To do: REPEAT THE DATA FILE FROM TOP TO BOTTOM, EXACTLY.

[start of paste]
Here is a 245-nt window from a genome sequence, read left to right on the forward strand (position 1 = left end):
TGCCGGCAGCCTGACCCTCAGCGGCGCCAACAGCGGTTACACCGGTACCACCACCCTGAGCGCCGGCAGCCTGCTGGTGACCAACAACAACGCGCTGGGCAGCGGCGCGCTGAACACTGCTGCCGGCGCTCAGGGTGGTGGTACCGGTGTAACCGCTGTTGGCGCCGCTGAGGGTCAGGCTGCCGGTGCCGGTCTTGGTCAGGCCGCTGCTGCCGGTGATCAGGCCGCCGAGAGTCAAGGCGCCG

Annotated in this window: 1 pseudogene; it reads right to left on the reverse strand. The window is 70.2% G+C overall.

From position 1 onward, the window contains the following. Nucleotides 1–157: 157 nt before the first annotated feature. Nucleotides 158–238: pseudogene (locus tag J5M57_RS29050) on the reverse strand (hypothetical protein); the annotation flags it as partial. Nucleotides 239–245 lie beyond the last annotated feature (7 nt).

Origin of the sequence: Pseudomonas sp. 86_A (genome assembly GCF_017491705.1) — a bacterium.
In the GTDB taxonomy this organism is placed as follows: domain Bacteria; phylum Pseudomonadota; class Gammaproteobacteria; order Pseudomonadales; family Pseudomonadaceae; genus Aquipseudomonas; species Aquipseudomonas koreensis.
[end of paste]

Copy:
Here is a 245-nt window from a genome sequence, read left to right on the forward strand (position 1 = left end):
TGCCGGCAGCCTGACCCTCAGCGGCGCCAACAGCGGTTACACCGGTACCACCACCCTGAGCGCCGGCAGCCTGCTGGTGACCAACAACAACGCGCTGGGCAGCGGCGCGCTGAACACTGCTGCCGGCGCTCAGGGTGGTGGTACCGGTGTAACCGCTGTTGGCGCCGCTGAGGGTCAGGCTGCCGGTGCCGGTCTTGGTCAGGCCGCTGCTGCCGGTGATCAGGCCGCCGAGAGTCAAGGCGCCG

Annotated in this window: 1 pseudogene; it reads right to left on the reverse strand. The window is 70.2% G+C overall.

From position 1 onward, the window contains the following. Nucleotides 1–157: 157 nt before the first annotated feature. Nucleotides 158–238: pseudogene (locus tag J5M57_RS29050) on the reverse strand (hypothetical protein); the annotation flags it as partial. Nucleotides 239–245 lie beyond the last annotated feature (7 nt).

Origin of the sequence: Pseudomonas sp. 86_A (genome assembly GCF_017491705.1) — a bacterium.
In the GTDB taxonomy this organism is placed as follows: domain Bacteria; phylum Pseudomonadota; class Gammaproteobacteria; order Pseudomonadales; family Pseudomonadaceae; genus Aquipseudomonas; species Aquipseudomonas koreensis.